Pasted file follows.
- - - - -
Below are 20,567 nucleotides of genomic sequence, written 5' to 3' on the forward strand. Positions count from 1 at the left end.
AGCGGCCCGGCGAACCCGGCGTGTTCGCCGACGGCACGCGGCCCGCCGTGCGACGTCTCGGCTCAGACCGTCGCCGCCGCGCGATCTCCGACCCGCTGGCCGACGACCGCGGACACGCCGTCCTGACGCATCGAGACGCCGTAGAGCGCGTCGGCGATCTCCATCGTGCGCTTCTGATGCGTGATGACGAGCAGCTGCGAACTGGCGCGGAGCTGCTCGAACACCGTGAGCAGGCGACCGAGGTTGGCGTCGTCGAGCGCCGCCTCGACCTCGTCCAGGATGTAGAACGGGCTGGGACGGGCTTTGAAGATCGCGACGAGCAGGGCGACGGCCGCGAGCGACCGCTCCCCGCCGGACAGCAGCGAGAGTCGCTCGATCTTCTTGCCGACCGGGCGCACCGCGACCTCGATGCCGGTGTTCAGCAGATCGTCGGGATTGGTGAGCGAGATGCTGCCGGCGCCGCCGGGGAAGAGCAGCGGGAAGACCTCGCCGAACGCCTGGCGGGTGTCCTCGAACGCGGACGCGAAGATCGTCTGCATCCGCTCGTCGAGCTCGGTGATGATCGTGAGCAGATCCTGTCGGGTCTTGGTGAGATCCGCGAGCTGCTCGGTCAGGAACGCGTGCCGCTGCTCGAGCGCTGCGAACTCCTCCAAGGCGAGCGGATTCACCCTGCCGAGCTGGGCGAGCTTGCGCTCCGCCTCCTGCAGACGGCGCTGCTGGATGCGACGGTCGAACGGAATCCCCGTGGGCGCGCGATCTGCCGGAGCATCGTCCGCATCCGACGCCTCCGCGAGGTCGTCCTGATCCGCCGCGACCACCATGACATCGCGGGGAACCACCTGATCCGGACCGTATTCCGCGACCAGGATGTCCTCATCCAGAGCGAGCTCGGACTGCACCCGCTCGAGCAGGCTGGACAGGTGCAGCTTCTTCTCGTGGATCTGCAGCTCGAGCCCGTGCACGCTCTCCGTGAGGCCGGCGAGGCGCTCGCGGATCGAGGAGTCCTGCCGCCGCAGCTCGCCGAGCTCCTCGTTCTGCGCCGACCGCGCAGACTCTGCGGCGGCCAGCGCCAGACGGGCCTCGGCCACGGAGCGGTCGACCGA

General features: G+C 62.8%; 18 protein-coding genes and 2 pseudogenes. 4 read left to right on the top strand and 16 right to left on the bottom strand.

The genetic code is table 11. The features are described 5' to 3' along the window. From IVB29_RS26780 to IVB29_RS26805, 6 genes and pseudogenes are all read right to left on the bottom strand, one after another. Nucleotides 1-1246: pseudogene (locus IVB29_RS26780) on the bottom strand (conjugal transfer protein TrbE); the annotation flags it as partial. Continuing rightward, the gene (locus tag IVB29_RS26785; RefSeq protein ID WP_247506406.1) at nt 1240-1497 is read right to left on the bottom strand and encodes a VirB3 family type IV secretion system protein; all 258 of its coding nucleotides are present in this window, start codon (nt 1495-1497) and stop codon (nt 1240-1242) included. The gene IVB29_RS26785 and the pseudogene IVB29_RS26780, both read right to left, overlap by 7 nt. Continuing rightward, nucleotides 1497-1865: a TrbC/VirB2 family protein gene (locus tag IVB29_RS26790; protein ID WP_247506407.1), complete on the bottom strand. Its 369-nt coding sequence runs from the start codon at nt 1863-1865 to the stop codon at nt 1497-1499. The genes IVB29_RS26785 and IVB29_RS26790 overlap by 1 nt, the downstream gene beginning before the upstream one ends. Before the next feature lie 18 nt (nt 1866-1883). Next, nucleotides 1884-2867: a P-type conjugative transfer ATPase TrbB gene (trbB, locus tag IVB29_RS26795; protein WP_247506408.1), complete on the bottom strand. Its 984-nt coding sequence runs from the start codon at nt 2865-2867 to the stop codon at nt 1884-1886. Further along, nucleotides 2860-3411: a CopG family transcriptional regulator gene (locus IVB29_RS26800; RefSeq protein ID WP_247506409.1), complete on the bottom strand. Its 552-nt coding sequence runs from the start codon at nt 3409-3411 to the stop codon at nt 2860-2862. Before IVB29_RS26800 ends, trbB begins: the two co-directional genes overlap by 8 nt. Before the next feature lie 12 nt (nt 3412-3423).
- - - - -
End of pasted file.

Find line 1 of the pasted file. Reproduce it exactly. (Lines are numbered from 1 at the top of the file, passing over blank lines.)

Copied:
Below are 20,567 nucleotides of genomic sequence, written 5' to 3' on the forward strand. Positions count from 1 at the left end.